In Things Fall Apart and in his later novels, Achebe wanted to counter demeaning and incorrect stereotypes of his people and Eurocentric presentations of the confrontation between the Ibo of Nigeria and the British intruders. In his novels, Achebe admits, he strives for artistic excellence but also wants to give a message. Just as the oral tradition of the Ibo people served their society by sustaining its values, so the modern Ibo, writing in English, should serve Ibo society.
In Things Fall Apart, Achebe combines the Ibo oral tradition’s narrative style with the Western world’s traditional novel form. In novel form Achebe narrates an African tale in African style. The novel’s narrative voice could be Achebe’s or it could be the voice of a village elder. In either case, the voice is connected to the world of the novel. Though the voice is objective, it is also a part of the scene depicted.
To achieve an African voice, Achebe uses plain, short, declarative sentences. Also, throughout the novel, characters narrate or listen to traditional stories from the society’s past and stories that illustrate and teach the culture’s values. The novel opens with the retelling of Okonkwo’s exploits in a traditional wrestling match, the ritual by which young men proved themselves worthy of a high place in their clan.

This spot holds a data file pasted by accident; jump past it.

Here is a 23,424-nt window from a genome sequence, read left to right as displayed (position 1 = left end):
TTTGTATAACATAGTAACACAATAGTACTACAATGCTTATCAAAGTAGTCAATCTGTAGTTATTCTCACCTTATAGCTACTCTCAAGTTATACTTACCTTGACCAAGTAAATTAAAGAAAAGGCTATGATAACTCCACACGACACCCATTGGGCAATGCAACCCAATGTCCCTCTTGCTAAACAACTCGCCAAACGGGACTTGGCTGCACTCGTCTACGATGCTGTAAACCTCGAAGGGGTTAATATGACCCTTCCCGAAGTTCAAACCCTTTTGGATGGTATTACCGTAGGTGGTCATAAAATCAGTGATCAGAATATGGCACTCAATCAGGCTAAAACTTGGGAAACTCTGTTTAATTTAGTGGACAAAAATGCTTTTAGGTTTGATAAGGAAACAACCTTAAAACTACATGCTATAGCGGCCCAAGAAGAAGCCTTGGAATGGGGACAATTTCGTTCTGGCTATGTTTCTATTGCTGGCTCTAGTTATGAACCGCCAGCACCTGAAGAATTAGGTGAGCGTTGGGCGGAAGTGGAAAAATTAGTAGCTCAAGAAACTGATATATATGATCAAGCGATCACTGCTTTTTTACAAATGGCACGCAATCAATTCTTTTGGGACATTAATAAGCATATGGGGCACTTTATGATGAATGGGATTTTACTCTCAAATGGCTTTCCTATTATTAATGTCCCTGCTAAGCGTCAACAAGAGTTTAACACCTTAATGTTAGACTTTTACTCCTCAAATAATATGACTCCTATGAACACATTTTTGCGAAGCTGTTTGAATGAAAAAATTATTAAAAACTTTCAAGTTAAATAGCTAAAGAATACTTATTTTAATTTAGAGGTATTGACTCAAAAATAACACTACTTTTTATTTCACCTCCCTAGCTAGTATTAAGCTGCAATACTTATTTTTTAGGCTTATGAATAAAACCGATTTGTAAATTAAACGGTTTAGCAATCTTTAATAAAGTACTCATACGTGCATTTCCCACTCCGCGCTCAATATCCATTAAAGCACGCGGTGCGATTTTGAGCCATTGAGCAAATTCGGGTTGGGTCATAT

Achebe weaves Ibo proverbs into the novel’s dialogue, to clarify a point, to teach a lesson, and, usually, to provide humor. Also, many Ibo words are used in the text without translation. Some of these can be understood by the reader through context, but others remain mysterious and create a distance between the non-Ibo reader and the Ibo world of Things Fall Apart. Taken together, sentence structure, Umuofian stories, proverbs, and language create a memorable colloquial narrative voice.
The novel’s structure, on the other hand, is formal. There are twenty-five chapters: thirteen in book 1, six in book 2, and six in book 3. The pivotal chapter about Okonkwo’s accidental shooting of a young boy and his subsequent banishment is at the book’s center, in chapter 13. Achebe establishes the nature of the Umuofian society and Okonkwo’s character in book 1. In book 2 tension heightens as the outsiders appear. In book 3 the conflict comes to a head when Okonkwo kills the clerk and his people retreat before the power of the new government. The novel’s last page has the required unexpected yet inevitable ending. The novel is a very orderly work.